Ron Lancaster: Storyteller

Ron Lancaster

The following column is the opinion and analysis of the writer.

I have been a storyteller for 30 years. But storytelling goes back even further, probably to the first campfire, and it likely corresponds with the birth of language. Smoke signals and pantomime just wouldn’t do. There was way too much to talk about.

It is man’s first communal entertainment and art form. In times of old, good storytellers had an important position in a group. He or she could offer the comfort of well-crafted stories no matter the troops of troubles that would beset the listeners.

We all tell stories whenever we are with other people, whether it is about a trip to the market or an incident at work. It would be hard to turn off that faucet whenever people gather. Being the very essence of community and friendship, it is the glue that cements families, religions, politics and the full array of human interactions.

In a world as prickly as a hedgehog, a good tale will soothe the hardest heart and tame the fiercest warrior callous with intent. It can stop a child from crying and bring a mother to tears of joy.

With the advent of written language some 600 decades ago, we planted an anchor in the sands of time. We could begin to pass along stories in a multitude of modes: myths, parables, fairy tales, folk tales, histories, allegories and incidents of pathos or humor. It became a wide-open venue for our very lives. Before writing, the great sagas and legends had to be memorized to pass on to future generations. Homer’s colossal stories would be too challenging a chore for modern tellers if they had to remember thousands of lines. Our minds have moved past that kind of labor.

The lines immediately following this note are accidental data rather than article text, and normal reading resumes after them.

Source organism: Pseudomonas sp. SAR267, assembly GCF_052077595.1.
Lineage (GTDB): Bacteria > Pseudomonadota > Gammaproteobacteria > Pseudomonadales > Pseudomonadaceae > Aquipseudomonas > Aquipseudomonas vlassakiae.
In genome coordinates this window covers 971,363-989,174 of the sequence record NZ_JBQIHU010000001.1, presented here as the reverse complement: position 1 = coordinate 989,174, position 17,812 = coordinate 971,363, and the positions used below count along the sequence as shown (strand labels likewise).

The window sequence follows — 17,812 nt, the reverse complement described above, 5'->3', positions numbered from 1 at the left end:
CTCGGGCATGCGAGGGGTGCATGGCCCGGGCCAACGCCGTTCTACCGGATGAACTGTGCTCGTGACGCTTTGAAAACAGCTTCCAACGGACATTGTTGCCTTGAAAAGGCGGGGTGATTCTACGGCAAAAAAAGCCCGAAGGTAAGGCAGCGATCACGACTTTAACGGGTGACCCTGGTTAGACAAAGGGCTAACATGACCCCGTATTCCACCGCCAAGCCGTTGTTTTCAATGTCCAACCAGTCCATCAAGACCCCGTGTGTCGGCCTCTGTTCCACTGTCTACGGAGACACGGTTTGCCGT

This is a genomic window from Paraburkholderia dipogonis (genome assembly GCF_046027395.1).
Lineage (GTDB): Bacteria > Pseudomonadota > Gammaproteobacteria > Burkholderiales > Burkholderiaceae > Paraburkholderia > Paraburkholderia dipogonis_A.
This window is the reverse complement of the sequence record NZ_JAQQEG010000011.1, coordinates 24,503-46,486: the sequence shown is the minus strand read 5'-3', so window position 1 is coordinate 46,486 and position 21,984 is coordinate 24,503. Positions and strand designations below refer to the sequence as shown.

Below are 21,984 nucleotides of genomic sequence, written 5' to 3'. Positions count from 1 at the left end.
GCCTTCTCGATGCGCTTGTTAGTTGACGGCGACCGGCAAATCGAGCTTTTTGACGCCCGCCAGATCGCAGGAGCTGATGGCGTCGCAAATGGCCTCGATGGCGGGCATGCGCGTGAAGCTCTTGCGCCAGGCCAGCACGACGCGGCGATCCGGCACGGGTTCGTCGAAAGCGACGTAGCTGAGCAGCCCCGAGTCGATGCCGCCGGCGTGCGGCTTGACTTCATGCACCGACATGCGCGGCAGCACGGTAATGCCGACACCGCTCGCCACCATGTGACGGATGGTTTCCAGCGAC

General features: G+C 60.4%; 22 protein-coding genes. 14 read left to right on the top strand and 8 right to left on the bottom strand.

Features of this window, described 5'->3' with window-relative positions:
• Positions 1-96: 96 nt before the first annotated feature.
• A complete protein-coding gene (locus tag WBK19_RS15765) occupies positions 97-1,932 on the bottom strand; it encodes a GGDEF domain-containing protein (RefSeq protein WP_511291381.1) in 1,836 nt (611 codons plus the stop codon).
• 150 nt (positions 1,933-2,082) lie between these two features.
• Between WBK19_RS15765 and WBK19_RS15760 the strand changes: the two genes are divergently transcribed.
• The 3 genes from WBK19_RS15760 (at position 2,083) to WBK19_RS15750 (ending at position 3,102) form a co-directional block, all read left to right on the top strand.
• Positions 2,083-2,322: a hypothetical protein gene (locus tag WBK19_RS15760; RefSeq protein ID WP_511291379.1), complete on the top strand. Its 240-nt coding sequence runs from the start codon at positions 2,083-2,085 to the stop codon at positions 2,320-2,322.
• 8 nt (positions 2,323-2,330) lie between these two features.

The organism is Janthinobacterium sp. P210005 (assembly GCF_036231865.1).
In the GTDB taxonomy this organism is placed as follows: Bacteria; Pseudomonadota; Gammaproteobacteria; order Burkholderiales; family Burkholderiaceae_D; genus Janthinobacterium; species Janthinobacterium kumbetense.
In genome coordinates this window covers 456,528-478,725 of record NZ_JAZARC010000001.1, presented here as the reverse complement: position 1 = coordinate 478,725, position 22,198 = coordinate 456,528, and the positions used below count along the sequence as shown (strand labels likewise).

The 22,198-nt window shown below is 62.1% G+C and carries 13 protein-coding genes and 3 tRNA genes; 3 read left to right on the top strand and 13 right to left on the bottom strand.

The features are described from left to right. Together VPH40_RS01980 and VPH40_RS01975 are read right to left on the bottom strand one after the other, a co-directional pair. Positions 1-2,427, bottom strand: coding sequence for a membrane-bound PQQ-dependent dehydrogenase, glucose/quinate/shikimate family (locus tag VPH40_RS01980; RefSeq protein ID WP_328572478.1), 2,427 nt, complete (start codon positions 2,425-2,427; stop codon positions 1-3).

A dull sermon or speech without the juice of a story to lock the listeners in allows the audience to slip off into imagination with a story of their own choosing, all the while seeming to pay attention. And no one is the wiser because everyone is doing it, except the one doing the pontificating.

Stories create wonder because they are wonder-full. It is a joy to watch a child be wide-eyed hearing a fairy tale about a knight slaying a dragon or a dreamy-eyed teenage girl shed happy tears over a love gone right.

I usually perform for a more mature adult audience that can appreciate themes that only time will ripen into understanding. Using humor as a tool to bring a spark of good fun that sometimes hides hidden and alone, I try to coax smiles and laughter out into the open and away from our mutual world of cares.

Storytelling is our most valuable art because it is everywhere people come together. They can transport us to the heights of delight and wonder and give perspective where it was once thought lost. This art is a real treasure chest that contains a real treasure — our best qualities. They are not lost. They are a twinkle in the eye away.

Ron Lancaster is a professional storyteller, retired teacher, veteran and author of five books.